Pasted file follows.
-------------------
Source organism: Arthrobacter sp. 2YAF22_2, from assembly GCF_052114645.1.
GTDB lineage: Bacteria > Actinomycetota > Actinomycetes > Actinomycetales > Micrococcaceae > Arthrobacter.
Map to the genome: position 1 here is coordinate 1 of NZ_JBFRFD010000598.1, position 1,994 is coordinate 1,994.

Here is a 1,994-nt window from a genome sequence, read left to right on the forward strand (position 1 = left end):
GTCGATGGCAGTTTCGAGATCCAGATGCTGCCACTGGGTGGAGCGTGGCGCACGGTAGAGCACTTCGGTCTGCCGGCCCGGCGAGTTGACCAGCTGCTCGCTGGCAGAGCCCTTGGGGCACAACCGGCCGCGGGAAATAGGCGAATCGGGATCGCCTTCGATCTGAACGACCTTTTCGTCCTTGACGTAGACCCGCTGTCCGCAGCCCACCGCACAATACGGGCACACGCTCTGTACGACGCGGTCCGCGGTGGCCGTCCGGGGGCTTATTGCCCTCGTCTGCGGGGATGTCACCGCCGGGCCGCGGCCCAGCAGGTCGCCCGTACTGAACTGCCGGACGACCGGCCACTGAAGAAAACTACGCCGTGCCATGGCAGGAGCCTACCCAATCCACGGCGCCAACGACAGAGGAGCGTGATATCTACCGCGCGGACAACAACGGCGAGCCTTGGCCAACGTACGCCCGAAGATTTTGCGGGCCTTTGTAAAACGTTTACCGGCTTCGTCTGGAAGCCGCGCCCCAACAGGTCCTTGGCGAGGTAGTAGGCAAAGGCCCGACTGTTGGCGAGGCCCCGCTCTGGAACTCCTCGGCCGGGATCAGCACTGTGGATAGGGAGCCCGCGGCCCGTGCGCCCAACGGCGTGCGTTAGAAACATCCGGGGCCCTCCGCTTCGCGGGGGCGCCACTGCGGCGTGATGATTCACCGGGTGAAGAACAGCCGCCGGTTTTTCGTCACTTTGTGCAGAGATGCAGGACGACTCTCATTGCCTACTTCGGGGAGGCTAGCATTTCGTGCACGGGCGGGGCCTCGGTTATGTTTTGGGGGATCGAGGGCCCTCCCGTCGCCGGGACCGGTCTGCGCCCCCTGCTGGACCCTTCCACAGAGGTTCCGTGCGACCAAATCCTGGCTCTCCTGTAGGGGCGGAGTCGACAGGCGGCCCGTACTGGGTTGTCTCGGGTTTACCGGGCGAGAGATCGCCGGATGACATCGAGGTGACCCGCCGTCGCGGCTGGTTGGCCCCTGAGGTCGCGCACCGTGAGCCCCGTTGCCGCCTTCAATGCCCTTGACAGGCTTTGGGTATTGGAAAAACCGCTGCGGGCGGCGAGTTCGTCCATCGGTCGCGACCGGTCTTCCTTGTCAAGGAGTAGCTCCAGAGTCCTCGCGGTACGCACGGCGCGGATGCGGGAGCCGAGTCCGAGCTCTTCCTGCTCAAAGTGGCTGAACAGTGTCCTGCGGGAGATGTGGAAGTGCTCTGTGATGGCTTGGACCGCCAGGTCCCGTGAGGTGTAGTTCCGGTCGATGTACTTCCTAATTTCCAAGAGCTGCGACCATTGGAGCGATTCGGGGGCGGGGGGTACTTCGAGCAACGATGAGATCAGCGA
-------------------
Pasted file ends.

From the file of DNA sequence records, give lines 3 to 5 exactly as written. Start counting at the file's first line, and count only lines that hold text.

Map to the genome: position 1 here is coordinate 1 of NZ_JBFRFD010000598.1, position 1,994 is coordinate 1,994.

Here is a 1,994-nt window from a genome sequence, read left to right on the forward strand (position 1 = left end):
GTCGATGGCAGTTTCGAGATCCAGATGCTGCCACTGGGTGGAGCGTGGCGCACGGTAGAGCACTTCGGTCTGCCGGCCCGGCGAGTTGACCAGCTGCTCGCTGGCAGAGCCCTTGGGGCACAACCGGCCGCGGGAAATAGGCGAATCGGGATCGCCTTCGATCTGAACGACCTTTTCGTCCTTGACGTAGACCCGCTGTCCGCAGCCCACCGCACAATACGGGCACACGCTCTGTACGACGCGGTCCGCGGTGGCCGTCCGGGGGCTTATTGCCCTCGTCTGCGGGGATGTCACCGCCGGGCCGCGGCCCAGCAGGTCGCCCGTACTGAACTGCCGGACGACCGGCCACTGAAGAAAACTACGCCGTGCCATGGCAGGAGCCTACCCAATCCACGGCGCCAACGACAGAGGAGCGTGATATCTACCGCGCGGACAACAACGGCGAGCCTTGGCCAACGTACGCCCGAAGATTTTGCGGGCCTTTGTAAAACGTTTACCGGCTTCGTCTGGAAGCCGCGCCCCAACAGGTCCTTGGCGAGGTAGTAGGCAAAGGCCCGACTGTTGGCGAGGCCCCGCTCTGGAACTCCTCGGCCGGGATCAGCACTGTGGATAGGGAGCCCGCGGCCCGTGCGCCCAACGGCGTGCGTTAGAAACATCCGGGGCCCTCCGCTTCGCGGGGGCGCCACTGCGGCGTGATGATTCACCGGGTGAAGAACAGCCGCCGGTTTTTCGTCACTTTGTGCAGAGATGCAGGACGACTCTCATTGCCTACTTCGGGGAGGCTAGCATTTCGTGCACGGGCGGGGCCTCGGTTATGTTTTGGGGGATCGAGGGCCCTCCCGTCGCCGGGACCGGTCTGCGCCCCCTGCTGGACCCTTCCACAGAGGTTCCGTGCGACCAAATCCTGGCTCTCCTGTAGGGGCGGAGTCGACAGGCGGCCCGTACTGGGTTGTCTCGGGTTTACCGGGCGAGAGATCGCCGGATGACATCGAGGTGACCCGCCGTCGCGGCTGGTTGGCCCCTGAGGTCGCGCACCGTGAGCCCCGTTGCCGCCTTCAATGCCCTTGACAGGCTTTGGGTATTGGAAAAACCGCTGCGGGCGGCGAGTTCGTCCATCGGTCGCGACCGGTCTTCCTTGTCAAGGAGTAGCTCCAGAGTCCTCGCGGTACGCACGGCGCGGATGCGGGAGCCGAGTCCGAGCTCTTCCTGCTCAAAGTGGCTGAACAGTGTCCTGCGGGAGATGTGGAAGTGCTCTGTGATGGCTTGGACCGCCAGGTCCCGTGAGGTGTAGTTCCGGTCGATGTACTTCCTAATTTCCAAGAGCTGCGACCATTGGAGCGATTCGGGGGCGGGGGGTACTTCGAGCAACGATGAGATCAGCGA